A contractual dispute is when a party to a contract has a disagreement concerning the terms or definitions. If handled poorly, contractual disputes can be costly and timeconsuming, end up in court and damage a company’s business relationships and reputation. So, what should do if you’re on the receiving end of a contract dispute involving your business?
For a contract to be enforceable there must be a “meeting of the minds” across all the required elements, offer; acceptance; capacity; consideration and intention to create legal relations; between all the parties involved. So, all parties must have a solid understanding of every term in the contract and mutually agree on them. Without this mutual agreement, the contract is not legally valid and can be contested in court.
There are therefore different steps that need to be fulfilled during the formation of a contract. This includes an offer being made, an acceptance of that offer, and a form of payment for the goods or services concerning that offer. It is during these stages that contractual disputes can often develop.
In business, a contractual dispute could involve anyone from your employees to your business partners, your clients to your suppliers.
Examples of disputes include:
- Issues when a party reviews your contract
- Issues concerning an offer you’ve made in a contract
- Disagreements regarding the meaning of a contract’s technical terms
- Mistakes and errors concerning the terms you’ve addressed in a contract
- Fraud, such as party claiming they’ve been forced into signing your contract
- Conflict involving your employees or business partners
- Disputes where those involved in a contract do not stand by their original agreements made months or years earlier
Disputes can also involve the performance of a party’s duties, or where they have failed to perform their duties, which have been addressed in a previously formed contract. This is known as breach of contract. An example could be a seller failing to deliver goods to a buyer.
In the event of a contractual dispute arising that affects your business, the important thing is to aim to resolve the situation as best you can. It’s wise to also get the best legal support to help you find the right resolution for your business. You should aim to:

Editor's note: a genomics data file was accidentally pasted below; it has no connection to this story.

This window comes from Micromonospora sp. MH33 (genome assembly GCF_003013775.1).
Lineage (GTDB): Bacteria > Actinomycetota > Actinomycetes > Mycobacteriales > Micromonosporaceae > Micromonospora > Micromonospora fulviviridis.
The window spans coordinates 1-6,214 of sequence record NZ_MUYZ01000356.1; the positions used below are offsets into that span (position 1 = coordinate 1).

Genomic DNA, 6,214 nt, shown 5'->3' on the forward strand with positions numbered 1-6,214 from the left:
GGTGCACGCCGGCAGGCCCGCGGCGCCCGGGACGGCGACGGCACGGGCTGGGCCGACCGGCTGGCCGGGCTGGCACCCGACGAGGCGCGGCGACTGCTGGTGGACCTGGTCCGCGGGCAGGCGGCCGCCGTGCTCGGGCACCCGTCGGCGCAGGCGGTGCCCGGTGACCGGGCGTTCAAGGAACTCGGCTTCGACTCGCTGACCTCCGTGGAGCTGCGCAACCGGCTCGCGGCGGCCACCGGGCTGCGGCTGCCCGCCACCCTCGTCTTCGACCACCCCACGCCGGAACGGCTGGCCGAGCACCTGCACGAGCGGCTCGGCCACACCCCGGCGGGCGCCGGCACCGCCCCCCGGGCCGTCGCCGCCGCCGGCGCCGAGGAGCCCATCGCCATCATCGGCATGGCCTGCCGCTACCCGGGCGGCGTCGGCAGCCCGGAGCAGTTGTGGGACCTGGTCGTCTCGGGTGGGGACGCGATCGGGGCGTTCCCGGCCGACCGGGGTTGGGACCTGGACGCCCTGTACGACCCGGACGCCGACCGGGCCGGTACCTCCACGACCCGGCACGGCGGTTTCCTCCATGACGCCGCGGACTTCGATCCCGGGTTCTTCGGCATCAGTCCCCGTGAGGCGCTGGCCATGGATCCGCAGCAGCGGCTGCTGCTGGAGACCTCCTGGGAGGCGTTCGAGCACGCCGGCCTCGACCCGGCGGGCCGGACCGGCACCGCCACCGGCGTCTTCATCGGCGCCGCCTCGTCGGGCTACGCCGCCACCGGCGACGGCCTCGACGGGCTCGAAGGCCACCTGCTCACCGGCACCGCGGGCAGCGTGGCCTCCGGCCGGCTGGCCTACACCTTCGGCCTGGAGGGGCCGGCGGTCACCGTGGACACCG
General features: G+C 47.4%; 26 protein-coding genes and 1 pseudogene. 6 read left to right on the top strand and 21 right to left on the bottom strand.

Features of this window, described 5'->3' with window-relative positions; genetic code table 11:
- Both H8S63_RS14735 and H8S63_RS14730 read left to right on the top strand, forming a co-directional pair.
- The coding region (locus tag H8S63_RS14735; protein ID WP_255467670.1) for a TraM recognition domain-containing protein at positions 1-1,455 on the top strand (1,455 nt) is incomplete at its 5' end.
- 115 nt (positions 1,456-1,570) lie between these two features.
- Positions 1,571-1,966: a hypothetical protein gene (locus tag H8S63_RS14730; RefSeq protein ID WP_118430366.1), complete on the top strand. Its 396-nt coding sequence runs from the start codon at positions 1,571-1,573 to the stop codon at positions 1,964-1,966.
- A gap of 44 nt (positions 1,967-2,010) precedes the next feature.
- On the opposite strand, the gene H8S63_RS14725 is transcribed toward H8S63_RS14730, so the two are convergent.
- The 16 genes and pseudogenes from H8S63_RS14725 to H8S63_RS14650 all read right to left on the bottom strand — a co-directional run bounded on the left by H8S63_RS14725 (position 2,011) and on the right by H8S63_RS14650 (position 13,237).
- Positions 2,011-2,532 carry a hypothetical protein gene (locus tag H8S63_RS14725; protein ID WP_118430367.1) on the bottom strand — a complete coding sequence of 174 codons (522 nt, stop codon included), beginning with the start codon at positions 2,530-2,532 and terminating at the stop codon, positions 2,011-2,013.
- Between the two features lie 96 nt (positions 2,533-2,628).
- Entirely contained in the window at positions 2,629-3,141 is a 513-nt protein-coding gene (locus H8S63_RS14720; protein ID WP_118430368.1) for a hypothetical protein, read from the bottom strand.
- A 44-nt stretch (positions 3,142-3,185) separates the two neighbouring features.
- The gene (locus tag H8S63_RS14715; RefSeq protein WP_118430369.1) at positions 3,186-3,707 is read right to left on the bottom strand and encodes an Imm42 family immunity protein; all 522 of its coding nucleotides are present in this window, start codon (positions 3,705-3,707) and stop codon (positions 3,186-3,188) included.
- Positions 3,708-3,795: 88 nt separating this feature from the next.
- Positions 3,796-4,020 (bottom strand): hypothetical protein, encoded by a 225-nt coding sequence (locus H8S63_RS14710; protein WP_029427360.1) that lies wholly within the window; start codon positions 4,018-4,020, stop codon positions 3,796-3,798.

- Find a resolution that isn’t timeconsuming and doesn’t affect the running of your company
- Find a resolution that isn’t costly and doesn’t impact heavily on your company finances
- Find a resolution that doesn’t result in the dispute going to court to avoid additional costs and time
- Find a resolution that doesn’t involve more people than necessary to help keep the dispute under control
- Handle the dispute with care, so not to damage previously existing business relationships and your reputation
When handled without the right skill, knowledge and approach, a contractual dispute can end badly for your business, causing harm to your relationships, reputation, company operation and finances. So, it’s important to have professional support with the right expertise to help things run smoothly, while saving you time, money and stress.
NOT LEGAL ADVICE: Information provided in this Blog, is for information purposes only. It is not and should not be taken as legal advice. You should not relay on or take or fail to take any action based upon this information. Never disregard taking legal advice or delay in seeking legal advice because of something you have read in this blog, or on this website. Ian Randall is an Attorney & Counsellor at Law (NY), with 25 years of Corporate and Commercial experience in several jurisdictions. To see how Owllegal could help you, please visit; www.owllegal.org or email Ian Directly, his email address is email@example.com.